[SOLVED] BIOS update sequence for 5950x

eszed556

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Jan 28, 2016
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Current specs:

Ryzen 2700
ASRock X470 Taichi (P1.60 BIOS)
4 x 8GB CL14 RAM 3200MHz XMP enabled

I'd like to swap the 2700 with the 5950x. As per ASRock support page, BIOS 4.60 supports Ryzen 5000 series.

Can I jump directly from 1.60 to 4.60? Additionally, what is the sequence of steps?
  1. Update BIOS to 4.60
  2. Shutdown
  3. Swap CPUs
  4. Power on
Thanks for reading.
 

Wolfshadw

Titan
Moderator
My first concern (despite what the BIOS update states) is that the Ryzen 9 5950X does not appear on the CPU Support Page. It's possible that the CPU Support List just hasn't been updated, but it is a concern.

Assuming it is:

Step 1) Download and Extract BIOS versions 2.00 and 4.60 to a FAT32 formatted USB drive.
Step 2) Download and install the latest AMD All-In-One with VGA Driver. Reboot.
Step 3) Update to BIOS version 2.00. Restart.
Step 4) Update to BIOS version 4.60. Shut down.
Step 5) Swap CPUs.
Step 6) Restart.

-Wolf sends
 
Follow instructions on the Asrock support page. You'll not get much better than that.

The sequence of steps you listed is correct. One thing I'd add is to reset CMOS before starting the update. Also reset CMOS after the update and once you've installed the new CPU.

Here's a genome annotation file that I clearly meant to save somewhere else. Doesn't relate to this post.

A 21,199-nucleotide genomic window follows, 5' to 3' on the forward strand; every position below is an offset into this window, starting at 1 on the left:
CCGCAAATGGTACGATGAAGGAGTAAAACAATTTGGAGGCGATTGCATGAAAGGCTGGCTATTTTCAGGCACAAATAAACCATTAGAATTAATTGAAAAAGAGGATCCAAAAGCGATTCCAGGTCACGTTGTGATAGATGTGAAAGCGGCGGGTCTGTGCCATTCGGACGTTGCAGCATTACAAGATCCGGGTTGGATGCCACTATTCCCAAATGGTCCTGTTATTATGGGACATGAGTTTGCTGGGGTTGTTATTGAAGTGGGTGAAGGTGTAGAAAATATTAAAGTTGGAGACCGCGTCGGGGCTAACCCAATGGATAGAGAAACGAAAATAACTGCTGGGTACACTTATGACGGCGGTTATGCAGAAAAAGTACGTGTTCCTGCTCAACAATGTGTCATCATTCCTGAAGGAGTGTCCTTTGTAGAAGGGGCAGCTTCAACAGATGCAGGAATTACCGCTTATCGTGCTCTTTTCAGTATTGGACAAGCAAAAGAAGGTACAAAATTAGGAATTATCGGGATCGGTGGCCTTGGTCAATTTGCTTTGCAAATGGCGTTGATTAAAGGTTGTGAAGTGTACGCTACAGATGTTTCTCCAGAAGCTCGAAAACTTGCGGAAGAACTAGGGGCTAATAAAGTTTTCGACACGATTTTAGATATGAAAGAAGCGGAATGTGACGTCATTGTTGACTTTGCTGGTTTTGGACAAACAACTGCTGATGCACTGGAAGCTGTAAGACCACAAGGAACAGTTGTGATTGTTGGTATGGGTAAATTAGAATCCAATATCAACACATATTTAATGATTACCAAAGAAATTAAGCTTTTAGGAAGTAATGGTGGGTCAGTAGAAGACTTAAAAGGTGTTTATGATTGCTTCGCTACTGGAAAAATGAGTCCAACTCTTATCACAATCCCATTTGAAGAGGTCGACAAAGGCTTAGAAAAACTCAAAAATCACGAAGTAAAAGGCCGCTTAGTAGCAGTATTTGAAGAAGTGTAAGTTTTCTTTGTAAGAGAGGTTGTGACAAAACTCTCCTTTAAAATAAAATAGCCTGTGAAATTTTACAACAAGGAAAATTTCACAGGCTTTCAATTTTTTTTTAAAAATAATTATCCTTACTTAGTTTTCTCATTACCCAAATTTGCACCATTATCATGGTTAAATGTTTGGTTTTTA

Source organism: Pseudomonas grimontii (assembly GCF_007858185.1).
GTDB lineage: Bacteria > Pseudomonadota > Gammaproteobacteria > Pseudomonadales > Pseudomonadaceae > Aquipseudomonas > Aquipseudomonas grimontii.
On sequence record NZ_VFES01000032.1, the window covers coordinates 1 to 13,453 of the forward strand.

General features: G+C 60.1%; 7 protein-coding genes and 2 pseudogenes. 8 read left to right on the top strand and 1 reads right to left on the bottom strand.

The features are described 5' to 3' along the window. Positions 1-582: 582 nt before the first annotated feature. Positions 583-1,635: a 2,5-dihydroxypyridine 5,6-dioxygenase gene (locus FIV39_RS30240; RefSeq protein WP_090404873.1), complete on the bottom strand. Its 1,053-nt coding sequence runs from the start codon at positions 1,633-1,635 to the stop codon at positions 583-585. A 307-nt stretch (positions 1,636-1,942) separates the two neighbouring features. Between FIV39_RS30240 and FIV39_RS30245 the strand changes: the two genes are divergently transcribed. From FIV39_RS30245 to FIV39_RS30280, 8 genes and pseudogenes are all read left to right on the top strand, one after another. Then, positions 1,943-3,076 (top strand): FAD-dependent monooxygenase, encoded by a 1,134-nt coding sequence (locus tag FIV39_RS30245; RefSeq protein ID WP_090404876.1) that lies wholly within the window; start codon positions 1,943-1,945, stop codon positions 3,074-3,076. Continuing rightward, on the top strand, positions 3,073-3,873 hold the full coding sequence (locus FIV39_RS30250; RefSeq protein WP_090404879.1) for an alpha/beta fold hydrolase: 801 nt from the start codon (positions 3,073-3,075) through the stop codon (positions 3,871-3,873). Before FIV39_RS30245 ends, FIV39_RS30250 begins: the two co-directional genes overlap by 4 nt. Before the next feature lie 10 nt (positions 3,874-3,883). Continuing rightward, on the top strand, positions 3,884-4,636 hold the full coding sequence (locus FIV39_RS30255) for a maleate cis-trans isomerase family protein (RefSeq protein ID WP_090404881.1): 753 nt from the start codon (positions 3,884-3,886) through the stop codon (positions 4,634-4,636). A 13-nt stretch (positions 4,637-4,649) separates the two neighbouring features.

Since you have a 2700, which is a CPU not an APU, I think you can dispense with the updating of the all-in-one VGA driver.

SOME BIOS versions want you to update to ver. 2.00 before updating to that one, but not the one you want to go to. So with that, there's really nothing else in the instructions I see that suggests you can't go straight to the new BIOS.

And a bit of advice on swapping CPU's: be careful removing the heatsink as it's easy to damage pins on CPU or even sockets on motherboard if you pull too hard. Twist the heatsink in circular fashion, just a little bit back and forth, before and then while pulling up. Don't pull too hard. You can also pull a piece of dental floss between heatsink and CPU to cut the bond.
 
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Wolfshadw

Titan
Moderator
My first concern (despite what the BIOS update states) is that the Ryzen 9 5950X does not appear on the CPU Support Page. It's possible that the CPU Support List just hasn't been updated, but it is a concern.

Assuming it is:

Step 1) Download and Extract BIOS versions 2.00 and 4.60 to a FAT32 formatted USB drive.
Step 2) Download and install the latest AMD All-In-One with VGA Driver. Reboot.
Step 3) Update to BIOS version 2.00. Restart.
Step 4) Update to BIOS version 4.60. Shut down.
Step 5) Swap CPUs.
Step 6) Restart.

-Wolf sends
 

eszed556

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Jan 28, 2016
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@Wolfshadw I'm currently in conversation with an ASRock rep that initially stated the 5950x isn't on the CPU support list therefore its unsupported.